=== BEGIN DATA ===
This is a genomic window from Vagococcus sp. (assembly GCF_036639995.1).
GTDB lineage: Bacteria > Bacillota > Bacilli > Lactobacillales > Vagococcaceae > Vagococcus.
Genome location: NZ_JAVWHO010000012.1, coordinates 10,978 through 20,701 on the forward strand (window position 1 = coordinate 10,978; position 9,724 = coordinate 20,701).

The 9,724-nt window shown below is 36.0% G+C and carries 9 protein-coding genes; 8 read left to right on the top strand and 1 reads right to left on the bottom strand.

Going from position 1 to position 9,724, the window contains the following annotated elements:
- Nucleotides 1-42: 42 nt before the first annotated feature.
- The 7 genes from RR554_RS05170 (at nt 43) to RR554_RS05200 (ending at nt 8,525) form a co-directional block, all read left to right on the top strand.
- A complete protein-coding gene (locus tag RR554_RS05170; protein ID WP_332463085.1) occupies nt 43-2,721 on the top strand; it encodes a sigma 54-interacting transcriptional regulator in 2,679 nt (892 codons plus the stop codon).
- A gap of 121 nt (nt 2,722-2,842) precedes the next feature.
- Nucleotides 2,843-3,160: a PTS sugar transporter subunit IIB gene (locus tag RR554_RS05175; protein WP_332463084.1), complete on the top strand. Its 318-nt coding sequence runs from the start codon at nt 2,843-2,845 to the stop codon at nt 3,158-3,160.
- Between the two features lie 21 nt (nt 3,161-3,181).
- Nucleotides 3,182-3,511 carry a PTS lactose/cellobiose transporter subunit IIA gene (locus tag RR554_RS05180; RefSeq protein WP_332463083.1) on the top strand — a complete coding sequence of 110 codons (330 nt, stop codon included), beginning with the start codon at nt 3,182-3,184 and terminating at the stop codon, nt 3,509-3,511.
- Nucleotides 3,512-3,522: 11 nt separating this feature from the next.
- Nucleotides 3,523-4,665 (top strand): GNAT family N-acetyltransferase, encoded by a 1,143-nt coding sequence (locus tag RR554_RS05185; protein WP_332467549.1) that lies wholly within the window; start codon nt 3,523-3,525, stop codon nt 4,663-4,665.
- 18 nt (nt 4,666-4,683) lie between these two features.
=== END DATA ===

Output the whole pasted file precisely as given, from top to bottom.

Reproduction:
This is a genomic window from Vagococcus sp. (assembly GCF_036639995.1).
GTDB lineage: Bacteria > Bacillota > Bacilli > Lactobacillales > Vagococcaceae > Vagococcus.
Genome location: NZ_JAVWHO010000012.1, coordinates 10,978 through 20,701 on the forward strand (window position 1 = coordinate 10,978; position 9,724 = coordinate 20,701).

The 9,724-nt window shown below is 36.0% G+C and carries 9 protein-coding genes; 8 read left to right on the top strand and 1 reads right to left on the bottom strand.

Going from position 1 to position 9,724, the window contains the following annotated elements:
- Nucleotides 1-42: 42 nt before the first annotated feature.
- The 7 genes from RR554_RS05170 (at nt 43) to RR554_RS05200 (ending at nt 8,525) form a co-directional block, all read left to right on the top strand.
- A complete protein-coding gene (locus tag RR554_RS05170; protein ID WP_332463085.1) occupies nt 43-2,721 on the top strand; it encodes a sigma 54-interacting transcriptional regulator in 2,679 nt (892 codons plus the stop codon).
- A gap of 121 nt (nt 2,722-2,842) precedes the next feature.
- Nucleotides 2,843-3,160: a PTS sugar transporter subunit IIB gene (locus tag RR554_RS05175; protein WP_332463084.1), complete on the top strand. Its 318-nt coding sequence runs from the start codon at nt 2,843-2,845 to the stop codon at nt 3,158-3,160.
- Between the two features lie 21 nt (nt 3,161-3,181).
- Nucleotides 3,182-3,511 carry a PTS lactose/cellobiose transporter subunit IIA gene (locus tag RR554_RS05180; RefSeq protein WP_332463083.1) on the top strand — a complete coding sequence of 110 codons (330 nt, stop codon included), beginning with the start codon at nt 3,182-3,184 and terminating at the stop codon, nt 3,509-3,511.
- Nucleotides 3,512-3,522: 11 nt separating this feature from the next.
- Nucleotides 3,523-4,665 (top strand): GNAT family N-acetyltransferase, encoded by a 1,143-nt coding sequence (locus tag RR554_RS05185; protein WP_332467549.1) that lies wholly within the window; start codon nt 3,523-3,525, stop codon nt 4,663-4,665.
- 18 nt (nt 4,666-4,683) lie between these two features.